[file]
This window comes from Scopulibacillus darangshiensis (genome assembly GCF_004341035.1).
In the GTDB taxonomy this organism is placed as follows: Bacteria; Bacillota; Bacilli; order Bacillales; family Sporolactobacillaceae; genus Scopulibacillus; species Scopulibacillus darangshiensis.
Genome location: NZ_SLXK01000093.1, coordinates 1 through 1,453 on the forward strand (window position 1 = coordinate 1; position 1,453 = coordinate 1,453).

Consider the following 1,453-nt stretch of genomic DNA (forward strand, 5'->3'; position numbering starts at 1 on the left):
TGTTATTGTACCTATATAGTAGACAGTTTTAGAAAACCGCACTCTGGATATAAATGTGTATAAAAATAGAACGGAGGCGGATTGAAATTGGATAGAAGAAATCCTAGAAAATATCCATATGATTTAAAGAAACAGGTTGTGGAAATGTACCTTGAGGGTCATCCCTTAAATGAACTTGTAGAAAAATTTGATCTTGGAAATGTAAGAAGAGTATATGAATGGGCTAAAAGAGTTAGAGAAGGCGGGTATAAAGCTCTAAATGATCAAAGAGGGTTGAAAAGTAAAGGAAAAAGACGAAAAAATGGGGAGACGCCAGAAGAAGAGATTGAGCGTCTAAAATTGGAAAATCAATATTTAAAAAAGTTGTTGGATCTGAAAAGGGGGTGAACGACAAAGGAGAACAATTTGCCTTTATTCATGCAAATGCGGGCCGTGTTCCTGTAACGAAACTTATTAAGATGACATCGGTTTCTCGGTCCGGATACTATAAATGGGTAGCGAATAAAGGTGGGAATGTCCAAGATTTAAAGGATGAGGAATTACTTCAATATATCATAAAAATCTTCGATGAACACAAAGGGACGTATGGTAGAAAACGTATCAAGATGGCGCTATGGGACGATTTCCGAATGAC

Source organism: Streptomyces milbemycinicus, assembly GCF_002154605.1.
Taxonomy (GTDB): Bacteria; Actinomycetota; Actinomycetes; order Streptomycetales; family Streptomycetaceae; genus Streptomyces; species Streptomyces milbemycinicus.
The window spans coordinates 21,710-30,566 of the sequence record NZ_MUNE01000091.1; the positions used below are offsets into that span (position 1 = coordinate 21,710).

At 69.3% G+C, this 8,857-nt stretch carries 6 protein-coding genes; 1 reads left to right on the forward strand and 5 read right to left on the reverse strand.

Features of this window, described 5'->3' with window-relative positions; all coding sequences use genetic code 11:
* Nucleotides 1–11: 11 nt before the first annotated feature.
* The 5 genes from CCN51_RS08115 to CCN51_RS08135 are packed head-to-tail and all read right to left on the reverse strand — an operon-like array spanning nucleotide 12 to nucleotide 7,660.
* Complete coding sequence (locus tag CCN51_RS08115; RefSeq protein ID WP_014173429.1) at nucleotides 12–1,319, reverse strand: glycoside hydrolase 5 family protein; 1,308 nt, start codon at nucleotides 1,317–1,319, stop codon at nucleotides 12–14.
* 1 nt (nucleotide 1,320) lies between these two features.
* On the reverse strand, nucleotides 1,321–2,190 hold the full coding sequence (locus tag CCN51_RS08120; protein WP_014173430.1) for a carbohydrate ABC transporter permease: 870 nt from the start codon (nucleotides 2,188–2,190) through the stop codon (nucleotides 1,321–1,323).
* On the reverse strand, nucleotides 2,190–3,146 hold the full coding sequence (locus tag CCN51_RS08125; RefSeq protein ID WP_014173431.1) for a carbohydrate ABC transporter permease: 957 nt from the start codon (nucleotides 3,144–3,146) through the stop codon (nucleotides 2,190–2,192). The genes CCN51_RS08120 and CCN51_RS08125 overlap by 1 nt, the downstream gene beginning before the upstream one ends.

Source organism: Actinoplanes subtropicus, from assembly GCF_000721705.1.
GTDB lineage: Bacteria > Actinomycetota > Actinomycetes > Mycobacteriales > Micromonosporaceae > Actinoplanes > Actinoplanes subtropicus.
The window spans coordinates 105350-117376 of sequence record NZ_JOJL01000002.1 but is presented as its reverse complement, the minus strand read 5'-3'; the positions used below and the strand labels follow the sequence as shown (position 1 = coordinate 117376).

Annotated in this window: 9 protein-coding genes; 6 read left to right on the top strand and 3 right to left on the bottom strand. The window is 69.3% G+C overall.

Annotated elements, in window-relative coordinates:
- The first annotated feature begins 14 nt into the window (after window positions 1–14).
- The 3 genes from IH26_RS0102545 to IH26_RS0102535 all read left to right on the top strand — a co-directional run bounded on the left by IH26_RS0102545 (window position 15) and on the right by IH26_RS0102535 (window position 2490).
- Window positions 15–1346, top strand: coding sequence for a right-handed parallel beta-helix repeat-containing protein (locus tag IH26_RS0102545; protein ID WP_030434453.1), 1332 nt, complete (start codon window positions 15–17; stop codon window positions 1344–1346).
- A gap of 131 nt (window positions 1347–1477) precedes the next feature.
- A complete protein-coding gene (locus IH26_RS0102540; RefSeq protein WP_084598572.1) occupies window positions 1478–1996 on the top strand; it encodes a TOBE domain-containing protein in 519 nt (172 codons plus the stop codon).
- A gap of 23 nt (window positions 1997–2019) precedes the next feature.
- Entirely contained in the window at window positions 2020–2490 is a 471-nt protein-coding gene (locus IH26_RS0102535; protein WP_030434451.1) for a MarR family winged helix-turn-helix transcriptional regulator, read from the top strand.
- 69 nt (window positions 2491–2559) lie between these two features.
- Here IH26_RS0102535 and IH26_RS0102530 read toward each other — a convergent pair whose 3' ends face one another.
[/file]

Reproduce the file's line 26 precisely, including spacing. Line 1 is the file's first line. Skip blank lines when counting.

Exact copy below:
- A complete protein-coding gene (locus IH26_RS0102540; RefSeq protein WP_084598572.1) occupies window positions 1478–1996 on the top strand; it encodes a TOBE domain-containing protein in 519 nt (172 codons plus the stop codon).